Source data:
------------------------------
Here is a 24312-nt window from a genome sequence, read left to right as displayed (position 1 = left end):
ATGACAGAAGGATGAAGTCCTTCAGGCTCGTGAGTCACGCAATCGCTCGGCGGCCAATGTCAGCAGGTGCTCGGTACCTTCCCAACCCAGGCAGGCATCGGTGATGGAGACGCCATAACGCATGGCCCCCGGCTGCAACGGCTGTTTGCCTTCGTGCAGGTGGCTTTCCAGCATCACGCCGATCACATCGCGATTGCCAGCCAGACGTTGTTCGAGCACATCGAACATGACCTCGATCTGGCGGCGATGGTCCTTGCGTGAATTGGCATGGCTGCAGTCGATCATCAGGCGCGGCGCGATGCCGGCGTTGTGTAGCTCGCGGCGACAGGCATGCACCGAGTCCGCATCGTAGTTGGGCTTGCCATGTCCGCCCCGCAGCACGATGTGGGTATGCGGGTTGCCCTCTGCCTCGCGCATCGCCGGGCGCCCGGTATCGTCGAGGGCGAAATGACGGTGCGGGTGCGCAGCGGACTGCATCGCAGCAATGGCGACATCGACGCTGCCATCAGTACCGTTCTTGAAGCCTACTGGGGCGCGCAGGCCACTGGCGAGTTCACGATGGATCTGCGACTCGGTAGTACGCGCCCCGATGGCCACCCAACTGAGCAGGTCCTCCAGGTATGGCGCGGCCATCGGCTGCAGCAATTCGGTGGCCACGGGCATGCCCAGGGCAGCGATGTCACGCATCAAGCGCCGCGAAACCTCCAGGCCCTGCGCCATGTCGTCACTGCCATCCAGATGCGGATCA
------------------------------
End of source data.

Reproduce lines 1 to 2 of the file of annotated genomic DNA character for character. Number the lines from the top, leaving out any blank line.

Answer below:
Here is a 24312-nt window from a genome sequence, read left to right as displayed (position 1 = left end):
ATGACAGAAGGATGAAGTCCTTCAGGCTCGTGAGTCACGCAATCGCTCGGCGGCCAATGTCAGCAGGTGCTCGGTACCTTCCCAACCCAGGCAGGCATCGGTGATGGAGACGCCATAACGCATGGCCCCCGGCTGCAACGGCTGTTTGCCTTCGTGCAGGTGGCTTTCCAGCATCACGCCGATCACATCGCGATTGCCAGCCAGACGTTGTTCGAGCACATCGAACATGACCTCGATCTGGCGGCGATGGTCCTTGCGTGAATTGGCATGGCTGCAGTCGATCATCAGGCGCGGCGCGATGCCGGCGTTGTGTAGCTCGCGGCGACAGGCATGCACCGAGTCCGCATCGTAGTTGGGCTTGCCATGTCCGCCCCGCAGCACGATGTGGGTATGCGGGTTGCCCTCTGCCTCGCGCATCGCCGGGCGCCCGGTATCGTCGAGGGCGAAATGACGGTGCGGGTGCGCAGCGGACTGCATCGCAGCAATGGCGACATCGACGCTGCCATCAGTACCGTTCTTGAAGCCTACTGGGGCGCGCAGGCCACTGGCGAGTTCACGATGGATCTGCGACTCGGTAGTACGCGCCCCGATGGCCACCCAACTGAGCAGGTCCTCCAGGTATGGCGCGGCCATCGGCTGCAGCAATTCGGTGGCCACGGGCATGCCCAGGGCAGCGATGTCACGCATCAAGCGCCGCGAAACCTCCAGGCCCTGCGCCATGTCGTCACTGCCATCCAGATGCGGATCA